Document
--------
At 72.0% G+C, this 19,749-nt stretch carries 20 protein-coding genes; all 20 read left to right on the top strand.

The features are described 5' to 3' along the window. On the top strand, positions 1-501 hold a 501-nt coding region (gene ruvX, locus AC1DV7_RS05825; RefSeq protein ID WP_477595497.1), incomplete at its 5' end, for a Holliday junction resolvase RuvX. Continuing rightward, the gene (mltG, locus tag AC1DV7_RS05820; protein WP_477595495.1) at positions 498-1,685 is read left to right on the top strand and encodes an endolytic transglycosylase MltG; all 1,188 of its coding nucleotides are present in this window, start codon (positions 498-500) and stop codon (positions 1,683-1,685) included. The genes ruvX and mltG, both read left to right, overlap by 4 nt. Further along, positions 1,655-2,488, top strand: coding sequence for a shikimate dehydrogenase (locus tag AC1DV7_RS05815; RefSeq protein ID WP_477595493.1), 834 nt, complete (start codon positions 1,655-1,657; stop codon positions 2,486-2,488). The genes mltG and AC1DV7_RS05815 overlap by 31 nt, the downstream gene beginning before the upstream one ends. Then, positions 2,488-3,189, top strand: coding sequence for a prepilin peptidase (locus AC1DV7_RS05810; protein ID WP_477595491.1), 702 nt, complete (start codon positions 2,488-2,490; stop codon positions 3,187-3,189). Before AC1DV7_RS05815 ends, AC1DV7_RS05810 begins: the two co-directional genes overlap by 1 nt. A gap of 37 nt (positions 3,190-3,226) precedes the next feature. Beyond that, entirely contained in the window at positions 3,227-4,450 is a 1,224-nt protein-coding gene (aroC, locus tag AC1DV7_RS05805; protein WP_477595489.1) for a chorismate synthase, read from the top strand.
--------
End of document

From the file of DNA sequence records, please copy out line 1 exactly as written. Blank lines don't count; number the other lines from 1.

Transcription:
At 72.0% G+C, this 19,749-nt stretch carries 20 protein-coding genes; all 20 read left to right on the top strand.